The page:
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ARS Home » Southeast Area » Fort Pierce, Florida » U.S. Horticultural Research Laboratory » Subtropical Plant Pathology Research » Research » Publications at this Location » Publication #328155

Research Project: EMERGING DISEASES OF CITRUS, VEGETABLES, AND ORNAMENTALS

Location: Subtropical Plant Pathology Research

Title: Solar thermotherapy reduces the titer of ‘Candidatus Liberibacter asiaticus’ and enhancing canopy growth by altering gene expression profiles in HLB-affected citrus plants

Author
item Doud, Melissa
item Latza, Christina
item HOFFMAN, M.T. - Former ARS Employee
item LUO, WEIQI - North Carolina State University
item Gottwald, Timothy
item Duan, Ping
item Armstrong, Cheryl

Submitted to: Horticulture Research
Publication Type: Peer Reviewed Journal
Publication Acceptance Date: 9/3/2017
Publication Date: 9/10/2017
Citation: Doud, M.S., Latza, C.L., Hoffman, M., Luo, W., Gottwald, T.R., Duan, Y., Armstrong, C.M. 2017. Solar thermotherapy reduces the titer of ‘Candidatus Liberibacter asiaticus’ and enhancing canopy growth by altering gene expression profiles in HLB-affected citrus plants. Horticulture Research. 4:17054. https://doi.org/10.1038/hortres.2017.54.
DOI: https://doi.org/10.1038/hortres.2017.54

Interpretive Summary: Citrus huanglongbing (HLB) disease has affected all surveyed members of citrus and due to limited control methods has resulted in the rapid decline of mature citrus groves worldwide. This disease is caused by three bacterial species, ‘Candidatus Liberibacter asiaticus’ (Las), ‘Ca. L. africanus’ and ‘Ca. L. americanus’ which have distinct variations in temperature sensitivity and tolerance. A previous study determined that that continuous thermal exposure of 40-42°C for a minimum of 48 hours was sufficient to significantly reduce bacteria in the citrus plant. In addition, healthy vigorous growth was seen in all treated trees. The goal of this research project was to see if it was feasible to expose citrus trees planted in the field to high temperatures and if so, determine if the amount of Las in the tree is affected by the treatment. To accomplish this work, portable clear plastic greenhouses and homemade tents made from opaque plastic sheeting were placed over citrus trees. Within the tent, temperatures increased above 40 °C for 3 to 8.5 hours per day through solarization. As a result of the thermotherapy treatment, bacteria titers were decreased in trees and the citrus trees produced new leaves which resulted in a denser canopy for up to two years. Although solar thermotherapy did not cure residential and commercial HLB-affected citrus trees, the treatment decreased the amount of bacteria in the trees and cause the citrus trees to grow better for a period of time.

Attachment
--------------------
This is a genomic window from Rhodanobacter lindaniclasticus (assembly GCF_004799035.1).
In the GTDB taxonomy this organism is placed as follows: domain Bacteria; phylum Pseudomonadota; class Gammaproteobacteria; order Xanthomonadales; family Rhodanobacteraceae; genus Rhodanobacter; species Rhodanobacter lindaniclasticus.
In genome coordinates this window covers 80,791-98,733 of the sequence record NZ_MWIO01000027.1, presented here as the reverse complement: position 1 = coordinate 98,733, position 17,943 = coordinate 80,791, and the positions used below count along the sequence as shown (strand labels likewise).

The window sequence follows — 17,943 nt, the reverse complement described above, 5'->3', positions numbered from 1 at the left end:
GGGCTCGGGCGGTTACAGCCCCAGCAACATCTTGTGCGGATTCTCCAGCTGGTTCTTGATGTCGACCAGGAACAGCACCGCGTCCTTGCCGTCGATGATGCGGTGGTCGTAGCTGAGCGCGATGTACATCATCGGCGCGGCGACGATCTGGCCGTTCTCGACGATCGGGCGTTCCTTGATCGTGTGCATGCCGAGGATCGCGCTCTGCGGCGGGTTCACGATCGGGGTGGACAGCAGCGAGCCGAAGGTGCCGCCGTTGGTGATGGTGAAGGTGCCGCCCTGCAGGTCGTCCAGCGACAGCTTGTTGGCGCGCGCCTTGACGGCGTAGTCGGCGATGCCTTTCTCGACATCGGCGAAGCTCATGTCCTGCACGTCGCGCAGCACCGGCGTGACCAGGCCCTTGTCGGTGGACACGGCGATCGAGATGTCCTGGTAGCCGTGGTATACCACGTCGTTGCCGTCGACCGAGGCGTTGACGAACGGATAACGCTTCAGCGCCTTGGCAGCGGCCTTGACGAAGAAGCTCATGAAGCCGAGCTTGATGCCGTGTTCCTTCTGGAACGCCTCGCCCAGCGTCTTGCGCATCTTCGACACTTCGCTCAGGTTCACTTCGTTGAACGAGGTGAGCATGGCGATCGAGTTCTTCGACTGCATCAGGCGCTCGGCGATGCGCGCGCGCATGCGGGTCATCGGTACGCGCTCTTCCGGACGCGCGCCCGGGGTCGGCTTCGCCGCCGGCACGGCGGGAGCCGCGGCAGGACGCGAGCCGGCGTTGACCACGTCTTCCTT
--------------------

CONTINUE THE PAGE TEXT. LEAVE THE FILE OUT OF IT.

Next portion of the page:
Technical Abstract: Huanglongbing (HLB), a systemic and destructive disease of citrus, is associated with three species of a-proteobacteria, ‘Candidatus Liberibacter asiaticus’ (Las), ‘Ca. L. africanus’ and ‘Ca. L. americanus’. Previous studies have found distinct variations in temperature sensitivity and tolerance among these species. Las, the most prevalent and heat-tolerant species, can thrive at temperatures as high as 35 °C. Our earlier work has shown that Las bacteria in potted HLB-affected citrus were significantly reduced or eliminated when continuously exposed to high temperatures of 40 to 42 °C for a minimum of 48 h. To determine the feasibility and effectiveness of solar thermotherapy in the field, portable clear plastic enclosures were placed over commercial and dooryard citrus, exposing trees to high temperatures through solarization. Within 3-6 weeks after a treatment, most trees responded with vigorous new growth. Las titer was greatly reduced for 18 months up to 36 months after the treatment. Unlike with potted trees, exposure to high heat was not sufficient to eradicate the Las population under field conditions. This may be attributed to reduced temperatures at night, rather than continuous high temperatures, and failure to achieve therapeutic temperatures in the root zone. Despite the presence of Las in heat-treated commercial citrus, many trees continued to produce abundant flush and grow vigorously two to three years after treatment. These results indicate solar thermotherapy can be an effective component of an integrated control strategy for HLB.